Pip wants to be friends with Herbert because he is kind, gentle, and helpful.
When Pip first meets Herbert Pocket, he is completely baffled by the “pale young gentleman” who insists on fisticuffs in Miss Havisham’s garden. Seeing him again as a young adult, he realizes that Herbert is an excellent friend. Herbert and Pip become roommates, and Pip gets to know Herbert better.
Herbert Pocket had a frank and easy way with him that was very taking. I had never seen any one then, and I have never seen any one since, who more strongly expressed to me, in every look and tone, a natural incapacity to do anything secret and mean. (Ch. 22)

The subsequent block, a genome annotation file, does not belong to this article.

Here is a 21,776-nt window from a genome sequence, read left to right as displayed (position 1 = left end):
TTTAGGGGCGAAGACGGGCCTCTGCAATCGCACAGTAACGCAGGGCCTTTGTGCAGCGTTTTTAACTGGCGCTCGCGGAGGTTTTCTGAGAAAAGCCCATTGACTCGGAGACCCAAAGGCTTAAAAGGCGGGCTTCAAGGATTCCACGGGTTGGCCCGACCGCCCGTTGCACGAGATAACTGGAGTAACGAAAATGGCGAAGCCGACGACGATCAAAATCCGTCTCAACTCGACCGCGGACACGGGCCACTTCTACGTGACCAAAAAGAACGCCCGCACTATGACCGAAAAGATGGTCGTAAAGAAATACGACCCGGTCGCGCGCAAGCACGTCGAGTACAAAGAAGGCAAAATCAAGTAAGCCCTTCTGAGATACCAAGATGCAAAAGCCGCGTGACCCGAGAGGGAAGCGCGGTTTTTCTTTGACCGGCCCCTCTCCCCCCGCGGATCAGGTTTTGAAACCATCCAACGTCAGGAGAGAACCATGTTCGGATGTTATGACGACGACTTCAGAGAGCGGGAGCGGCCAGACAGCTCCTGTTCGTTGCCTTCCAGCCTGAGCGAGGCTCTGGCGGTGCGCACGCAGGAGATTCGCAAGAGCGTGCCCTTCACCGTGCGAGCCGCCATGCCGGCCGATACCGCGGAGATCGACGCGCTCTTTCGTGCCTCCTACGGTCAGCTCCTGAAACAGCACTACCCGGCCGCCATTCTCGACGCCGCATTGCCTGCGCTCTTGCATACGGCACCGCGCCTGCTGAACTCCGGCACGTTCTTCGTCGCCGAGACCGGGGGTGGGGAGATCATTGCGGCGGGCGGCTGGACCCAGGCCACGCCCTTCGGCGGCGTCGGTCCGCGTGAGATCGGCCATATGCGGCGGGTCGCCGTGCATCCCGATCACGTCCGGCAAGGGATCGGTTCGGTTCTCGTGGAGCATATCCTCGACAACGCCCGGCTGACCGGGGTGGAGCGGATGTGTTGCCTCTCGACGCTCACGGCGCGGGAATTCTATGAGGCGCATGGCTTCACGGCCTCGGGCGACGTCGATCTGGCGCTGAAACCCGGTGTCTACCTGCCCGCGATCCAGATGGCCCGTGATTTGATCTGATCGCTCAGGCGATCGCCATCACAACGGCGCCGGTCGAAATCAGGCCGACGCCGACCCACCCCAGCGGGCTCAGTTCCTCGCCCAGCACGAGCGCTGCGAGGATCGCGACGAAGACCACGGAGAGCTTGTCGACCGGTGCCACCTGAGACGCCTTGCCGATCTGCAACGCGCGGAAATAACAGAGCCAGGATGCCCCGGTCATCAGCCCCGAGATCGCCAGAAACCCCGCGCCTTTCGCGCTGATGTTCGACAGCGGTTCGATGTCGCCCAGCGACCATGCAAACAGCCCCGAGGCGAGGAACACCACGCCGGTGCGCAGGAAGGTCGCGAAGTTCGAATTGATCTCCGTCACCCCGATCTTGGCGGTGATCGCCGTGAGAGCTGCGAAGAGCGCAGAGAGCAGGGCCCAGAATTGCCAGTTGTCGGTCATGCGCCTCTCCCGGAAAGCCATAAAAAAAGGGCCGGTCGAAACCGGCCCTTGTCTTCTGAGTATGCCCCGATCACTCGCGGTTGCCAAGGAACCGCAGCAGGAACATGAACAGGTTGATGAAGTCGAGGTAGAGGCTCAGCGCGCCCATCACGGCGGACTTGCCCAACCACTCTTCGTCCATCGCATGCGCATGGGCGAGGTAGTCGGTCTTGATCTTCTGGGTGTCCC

Since Pip has only recently become a gentleman, he has trouble with social conventions and basic etiquette. Herbert gently reminds him not to put his knife in his mouth or his handkerchief in his glass. Because of Herbert’s company, Pip is much less lonely and adjusts well to life in London.
Unfortunately, although Herbert is a good influence on Pip, Pip is not a good influence on Herbert. Clara, his fiancé, does not even want them to hang out together because Pip drags Herbert into debt, since Herbert won’t take money from Pip and they both borrow and spend more than they should.